Arizona zoo says that 'nothing will happen' to the jaguar that attacked a woman who was taking a selfie

  • On Saturday, a 30-year-old woman was attacked by a jaguar after crossing a barrier while trying to take a selfie.
  • Authorities for the Wildlife World Zoo, Aquarium & Safari Park in Litchfield, Arizona, are investigating the incident.
  • But they have said that “nothing will happen” to the jaguar.
  • At the time of the incident, the animal did not leave its enclosure.
  • The woman sustained non-life threatening injuries when she crossed the barrier. The jaguar is fine.

On Saturday, a 30-year-old woman was attacked by a jaguar after crossing a barrier while trying to take a selfie.

In statements published on Twitter and Facebook, authorities for the Wildlife World Zoo, Aquarium & Safari Park in Litchfield Park, Arizona said that the woman sustained “non-life threatening” injuries to her arm.

“We regret to inform that this evening, before closing there was an incident reported involving a guest, who crossed over the barrier to get a photo, according to eyewitnesses,” the statement said. “The visitor sustained non-life threatening injuries to their arm from one of our female jaguars. At the request of the family, paramedics were called. At no time was the animal out of its enclosure. The incident is being fully investigated.”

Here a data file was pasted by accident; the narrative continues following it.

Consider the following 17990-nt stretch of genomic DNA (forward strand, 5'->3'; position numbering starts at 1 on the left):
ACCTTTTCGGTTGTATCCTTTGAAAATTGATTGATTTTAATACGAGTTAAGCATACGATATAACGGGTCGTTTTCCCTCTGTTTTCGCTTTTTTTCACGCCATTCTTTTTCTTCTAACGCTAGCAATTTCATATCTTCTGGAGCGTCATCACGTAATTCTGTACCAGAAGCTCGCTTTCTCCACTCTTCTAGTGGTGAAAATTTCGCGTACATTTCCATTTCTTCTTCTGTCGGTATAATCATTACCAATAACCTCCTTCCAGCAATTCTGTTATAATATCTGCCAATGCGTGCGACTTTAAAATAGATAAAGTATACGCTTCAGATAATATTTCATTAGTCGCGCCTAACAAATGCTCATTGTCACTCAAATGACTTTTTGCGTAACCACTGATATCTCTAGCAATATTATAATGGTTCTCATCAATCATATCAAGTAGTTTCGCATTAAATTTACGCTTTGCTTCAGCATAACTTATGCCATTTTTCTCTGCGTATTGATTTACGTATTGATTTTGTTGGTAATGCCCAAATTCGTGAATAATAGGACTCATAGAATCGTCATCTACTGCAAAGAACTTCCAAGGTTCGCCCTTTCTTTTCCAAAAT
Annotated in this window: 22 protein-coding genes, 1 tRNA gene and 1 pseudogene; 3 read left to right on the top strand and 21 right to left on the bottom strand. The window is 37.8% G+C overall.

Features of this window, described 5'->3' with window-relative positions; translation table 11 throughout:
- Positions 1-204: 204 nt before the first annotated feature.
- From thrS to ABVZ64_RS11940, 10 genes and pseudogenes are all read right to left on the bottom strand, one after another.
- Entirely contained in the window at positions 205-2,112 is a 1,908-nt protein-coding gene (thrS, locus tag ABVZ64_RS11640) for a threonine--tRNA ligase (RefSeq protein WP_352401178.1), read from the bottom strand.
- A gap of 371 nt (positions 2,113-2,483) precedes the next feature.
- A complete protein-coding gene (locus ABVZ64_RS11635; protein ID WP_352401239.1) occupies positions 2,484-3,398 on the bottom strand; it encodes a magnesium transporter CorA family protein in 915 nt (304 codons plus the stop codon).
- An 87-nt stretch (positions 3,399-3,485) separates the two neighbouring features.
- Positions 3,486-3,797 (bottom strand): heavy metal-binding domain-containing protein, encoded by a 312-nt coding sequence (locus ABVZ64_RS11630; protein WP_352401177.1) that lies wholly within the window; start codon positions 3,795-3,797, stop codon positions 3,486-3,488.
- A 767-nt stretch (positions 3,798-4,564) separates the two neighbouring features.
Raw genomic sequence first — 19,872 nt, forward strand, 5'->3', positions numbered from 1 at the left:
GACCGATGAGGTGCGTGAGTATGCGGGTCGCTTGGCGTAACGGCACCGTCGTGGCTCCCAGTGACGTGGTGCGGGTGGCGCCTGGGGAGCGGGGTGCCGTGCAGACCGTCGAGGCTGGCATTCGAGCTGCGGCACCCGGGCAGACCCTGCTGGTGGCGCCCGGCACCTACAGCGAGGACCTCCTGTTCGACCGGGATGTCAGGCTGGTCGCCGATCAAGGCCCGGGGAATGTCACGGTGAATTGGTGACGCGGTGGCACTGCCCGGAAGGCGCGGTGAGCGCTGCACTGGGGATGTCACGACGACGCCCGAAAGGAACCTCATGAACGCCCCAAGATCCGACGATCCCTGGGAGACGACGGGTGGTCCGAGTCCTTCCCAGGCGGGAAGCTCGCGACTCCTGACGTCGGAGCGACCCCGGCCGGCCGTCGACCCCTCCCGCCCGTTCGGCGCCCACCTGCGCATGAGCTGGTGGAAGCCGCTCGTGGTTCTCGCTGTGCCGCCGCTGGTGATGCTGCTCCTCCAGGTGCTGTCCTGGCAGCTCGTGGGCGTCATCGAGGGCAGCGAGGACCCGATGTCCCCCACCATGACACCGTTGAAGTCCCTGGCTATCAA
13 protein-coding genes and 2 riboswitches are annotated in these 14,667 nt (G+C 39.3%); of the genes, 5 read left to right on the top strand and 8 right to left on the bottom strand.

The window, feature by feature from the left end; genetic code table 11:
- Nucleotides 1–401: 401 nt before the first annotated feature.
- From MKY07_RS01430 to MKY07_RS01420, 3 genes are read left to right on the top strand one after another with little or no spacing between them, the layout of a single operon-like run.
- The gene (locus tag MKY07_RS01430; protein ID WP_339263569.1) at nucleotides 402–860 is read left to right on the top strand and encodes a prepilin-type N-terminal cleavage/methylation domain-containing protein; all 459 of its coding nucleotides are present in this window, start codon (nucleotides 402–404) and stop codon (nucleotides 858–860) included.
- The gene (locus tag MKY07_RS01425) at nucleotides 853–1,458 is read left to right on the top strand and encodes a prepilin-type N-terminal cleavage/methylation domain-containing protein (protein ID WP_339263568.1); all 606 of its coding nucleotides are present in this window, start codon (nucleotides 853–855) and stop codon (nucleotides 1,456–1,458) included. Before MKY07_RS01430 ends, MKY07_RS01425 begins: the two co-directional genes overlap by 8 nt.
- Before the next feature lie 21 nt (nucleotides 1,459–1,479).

Graphic video captured in the moments after the woman entered the enclosure has circulated on social media.

In a separate post on Sunday, a representative for the zoo tweeted that “nothing will happen” to the animal following Saturday’s incident.

“She’s a wild animal and there were proper barriers in place to keep our guests safe -[it’s] not a wild animal’s fault when barriers are crossed,” the tweet said.

For the duration of the investigation, the animal has been removed from the enclosure, CBS News reports.

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Speaking to AZ Family, Wildlife World Zoo spokesperson Kristy Morcum said the 30-year-old woman met with the zoo’s owner on Sunday. The woman, who has not been identified, “feels horrible about the bad publicity the zoo is getting regarding the incident,” Morcum said.

Per CBS News, the woman apologised for crossing the barrier and said she was in the wrong. She called the ordeal a “crazy accident,” rather than an attack.

This isn’t the first instance of zoo visitors coming too close to animals in their enclosures. From Harambe to hippos, there are countless stories.

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